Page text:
chuvaness
Crying over a hamburger
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So yesterday I was at Pepper Lunch Shangri-La, having merienda with our maid and driver, when I saw on Twitter that Carlos Celdran was found guilty of “offending religious feelings.”

I read online that Carlos can go to jail between “2 months and 21 days to a maximum of one year, 1 month and 11 days.”
I have no idea why the numbers are like that.
All I know is I started to cry while eating this double hamburger (shameless plug).

Because I'm spoiled

“The last time I cried over a hamburger was at Brother’s Burger, when I heard that Gilda (Cordero-Fernando) had a heart attack,” I told my friend Jude over the phone.
“So stop eating hamburger,” Jude curtly said.
Jude had visited Carlos in jail when he was arrested last September 30, 2010.


Carlos Celdran

I believe the night he spent in jail was enough. Carlos apologized. He has been banned from bringing his tours around the churches. Don’t know if he was excommunicated and I don’t want to bug him to ask.


Carlos facebook

Yesterday I spent a great deal of time ranting on Twitter and even arguing with some righteous Catholics with four followers. I consider myself deeply Catholic even though I don’t go to Mass regularly. I like to think that Jesus, while on earth, would have drawn people to himself, instead of repel. So why do some righteous Catholics tend to alienate others instead of inspire?
By nighttime I had a feeling of remorse and used an app to erase more than 2,000 tweets on my timeline, and with that, I went to bed.
So now that even the President thinks Carlos should be pardoned, I think we can rest assured, Carlos will be free.

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Guest

Is he free now?

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lolaproblems

Don’t do the crime, if you can’t do the time. The law is the law, is the law, no matter how archaic. One can’t choose what law to follow if it doesn’t suit their preference. 

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Guest

While I completely acknowledge the outrage that a lot of people have with regard to the decision against Carlos Celdran, I urge everyone to be a little more objective and circumspect when reviewing the decision of the Metropolitan Trial Court.   Article 133 of the Revised Penal Code does provide that the crime of “Offending Religious Feelings” is committed by “anyone who, in a place devoted to religious worship or during the celebration of any religious ceremony, shall perform acts notoriously offensive to the feelings of the faithful.” In the Celdran case, the judge only had to look at whether… Read more »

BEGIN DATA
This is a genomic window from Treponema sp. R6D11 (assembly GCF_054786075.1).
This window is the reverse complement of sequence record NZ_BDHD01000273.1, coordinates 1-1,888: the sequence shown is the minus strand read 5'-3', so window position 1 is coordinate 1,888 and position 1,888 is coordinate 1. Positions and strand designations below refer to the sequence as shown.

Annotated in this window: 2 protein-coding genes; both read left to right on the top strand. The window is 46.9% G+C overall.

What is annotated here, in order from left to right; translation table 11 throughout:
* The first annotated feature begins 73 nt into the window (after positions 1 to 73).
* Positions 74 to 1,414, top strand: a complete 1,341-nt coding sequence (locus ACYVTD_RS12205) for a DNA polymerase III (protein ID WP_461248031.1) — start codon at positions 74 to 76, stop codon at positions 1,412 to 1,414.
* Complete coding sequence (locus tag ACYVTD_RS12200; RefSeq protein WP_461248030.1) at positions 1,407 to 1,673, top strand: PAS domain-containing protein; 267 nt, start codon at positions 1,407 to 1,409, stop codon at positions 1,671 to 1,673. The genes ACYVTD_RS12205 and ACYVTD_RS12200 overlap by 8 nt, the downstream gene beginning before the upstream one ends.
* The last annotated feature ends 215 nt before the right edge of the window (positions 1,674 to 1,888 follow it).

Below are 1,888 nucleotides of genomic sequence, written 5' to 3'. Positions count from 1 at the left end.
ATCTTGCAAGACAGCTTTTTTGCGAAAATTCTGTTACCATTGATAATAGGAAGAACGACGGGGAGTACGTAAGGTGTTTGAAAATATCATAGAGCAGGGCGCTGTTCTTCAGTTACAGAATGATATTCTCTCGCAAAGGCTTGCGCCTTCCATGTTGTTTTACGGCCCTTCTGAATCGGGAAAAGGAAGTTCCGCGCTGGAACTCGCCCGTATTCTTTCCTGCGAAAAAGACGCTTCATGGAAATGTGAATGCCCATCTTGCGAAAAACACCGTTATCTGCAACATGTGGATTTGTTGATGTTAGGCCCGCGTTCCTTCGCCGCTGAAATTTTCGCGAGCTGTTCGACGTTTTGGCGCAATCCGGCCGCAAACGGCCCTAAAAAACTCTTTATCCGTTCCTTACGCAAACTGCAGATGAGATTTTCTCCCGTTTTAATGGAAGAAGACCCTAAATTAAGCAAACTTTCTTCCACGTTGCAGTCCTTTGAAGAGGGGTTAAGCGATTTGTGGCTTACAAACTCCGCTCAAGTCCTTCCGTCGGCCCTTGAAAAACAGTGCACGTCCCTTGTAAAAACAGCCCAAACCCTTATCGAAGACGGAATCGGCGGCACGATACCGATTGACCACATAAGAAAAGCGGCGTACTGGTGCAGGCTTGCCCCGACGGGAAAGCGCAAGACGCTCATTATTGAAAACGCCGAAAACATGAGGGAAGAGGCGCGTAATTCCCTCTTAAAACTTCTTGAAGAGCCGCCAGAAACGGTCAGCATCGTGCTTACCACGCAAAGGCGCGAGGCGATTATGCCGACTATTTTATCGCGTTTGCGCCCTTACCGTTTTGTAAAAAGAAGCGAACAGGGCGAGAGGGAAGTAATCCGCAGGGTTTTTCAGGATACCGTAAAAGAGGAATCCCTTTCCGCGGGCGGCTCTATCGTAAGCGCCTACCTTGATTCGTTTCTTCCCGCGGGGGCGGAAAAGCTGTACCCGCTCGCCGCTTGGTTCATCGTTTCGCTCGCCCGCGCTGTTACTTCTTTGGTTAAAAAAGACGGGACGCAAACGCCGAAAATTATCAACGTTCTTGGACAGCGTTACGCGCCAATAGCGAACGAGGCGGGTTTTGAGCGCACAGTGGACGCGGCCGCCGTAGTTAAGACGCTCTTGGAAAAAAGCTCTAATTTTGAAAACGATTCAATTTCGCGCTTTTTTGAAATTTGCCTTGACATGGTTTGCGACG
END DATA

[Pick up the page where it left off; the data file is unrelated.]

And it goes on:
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Guest

*nosebleed* Tissue nga, yaya!

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Guest

“Third, was the subject act notoriously offensive to the feelings of the faithful?  I believe that this was the critical issue in this legal proceeding.”
– I am a Catholic. I may not be as zealous as other Catholics, but I consider myself among the faithful. Did the Court consider only the feelings of the faithful who were present during the act? If not, I don’t see the act as “notoriously offensive”.

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Guest

Hi teadrinker.  Unfortunately, in the case at hand, the Trial Court only had to consider the “religious feelings” of the people who were present inside the Manila Cathedral when the incident occurred.  Again, the dire warning of Justice Laurel as stated in his Dissenting Opinion in the Baes case should make us all pause and think:  “(If) the gravity or leniency of the offense would hinge on the subjective characterization of the act from the point of view of a given religious denomination or sect, in such a case, the application of the law would be partial and arbitrary, withal,… Read more »

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Guest

I agree with Justice Laurel.

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neutralistic

If God can forgive, so can…

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Guest

I
like that Celdran puts the spotlight on these issues, but it doesn’t
change the fact that he’s an arrogant prick. In this case, he went
against a bigger prick and lost.

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CVS Reply:

you also sound like one

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hew me Reply:

dead

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Walter Robles Reply:

Well we all do at some point, especially taking into consideration who’s hearing the things we say. Most of us, however, don’t end up in prison for sounding like a prick.

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Guest

Going to church doesn’t make you a Christian anymore than going to McDonald’s makes you a hamburger. (Keith Green)

This reminder applies to priests, religious leaders and us, ordinary mortals, alike…

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Guest

i’m sure he will have a lot of support from the public (me included).

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hiddendragon

Tx for reminding us that it was a  meeting, not the Mass that CC interrupted.  Would it help resolve the issue if he got convicted (because the law is the law) and then the courts immediately forgive him, like GMA did to Erap, then our lawmakers start working on changing the law? Sometimes I like Carlos Celdran, sometimes I don’t like him. But let us be rational and humane about the whole thing – to him, to the Church and to all the Filipino women who suffer the most from our indifference and neglect to their ignorance and helplessness. Let’s… Read more »

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Guest

Let us not forget that this situation is not unique to the Philippines and certainly not unique to Catholicism.